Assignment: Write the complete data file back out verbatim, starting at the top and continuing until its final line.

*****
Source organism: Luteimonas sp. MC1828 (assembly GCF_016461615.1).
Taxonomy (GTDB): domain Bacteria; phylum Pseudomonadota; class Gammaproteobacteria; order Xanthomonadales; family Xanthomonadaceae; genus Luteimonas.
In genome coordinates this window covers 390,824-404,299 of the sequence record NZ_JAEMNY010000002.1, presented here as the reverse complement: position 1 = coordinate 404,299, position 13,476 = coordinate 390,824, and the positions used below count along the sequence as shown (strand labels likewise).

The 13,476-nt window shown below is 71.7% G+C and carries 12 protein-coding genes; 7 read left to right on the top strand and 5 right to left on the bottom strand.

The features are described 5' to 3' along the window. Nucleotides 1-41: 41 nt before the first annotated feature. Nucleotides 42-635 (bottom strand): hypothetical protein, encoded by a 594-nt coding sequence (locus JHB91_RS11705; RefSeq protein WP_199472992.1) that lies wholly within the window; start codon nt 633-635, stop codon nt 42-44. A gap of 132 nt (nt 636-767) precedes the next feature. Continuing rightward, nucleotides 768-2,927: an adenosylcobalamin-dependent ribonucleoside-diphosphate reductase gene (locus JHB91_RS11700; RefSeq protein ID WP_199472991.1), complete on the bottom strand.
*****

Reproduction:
Source organism: Luteimonas sp. MC1828 (assembly GCF_016461615.1).
Taxonomy (GTDB): domain Bacteria; phylum Pseudomonadota; class Gammaproteobacteria; order Xanthomonadales; family Xanthomonadaceae; genus Luteimonas.
In genome coordinates this window covers 390,824-404,299 of the sequence record NZ_JAEMNY010000002.1, presented here as the reverse complement: position 1 = coordinate 404,299, position 13,476 = coordinate 390,824, and the positions used below count along the sequence as shown (strand labels likewise).

The 13,476-nt window shown below is 71.7% G+C and carries 12 protein-coding genes; 7 read left to right on the top strand and 5 right to left on the bottom strand.

The features are described 5' to 3' along the window. Nucleotides 1-41: 41 nt before the first annotated feature. Nucleotides 42-635 (bottom strand): hypothetical protein, encoded by a 594-nt coding sequence (locus JHB91_RS11705; RefSeq protein WP_199472992.1) that lies wholly within the window; start codon nt 633-635, stop codon nt 42-44. A gap of 132 nt (nt 636-767) precedes the next feature. Continuing rightward, nucleotides 768-2,927: an adenosylcobalamin-dependent ribonucleoside-diphosphate reductase gene (locus JHB91_RS11700; RefSeq protein ID WP_199472991.1), complete on the bottom strand.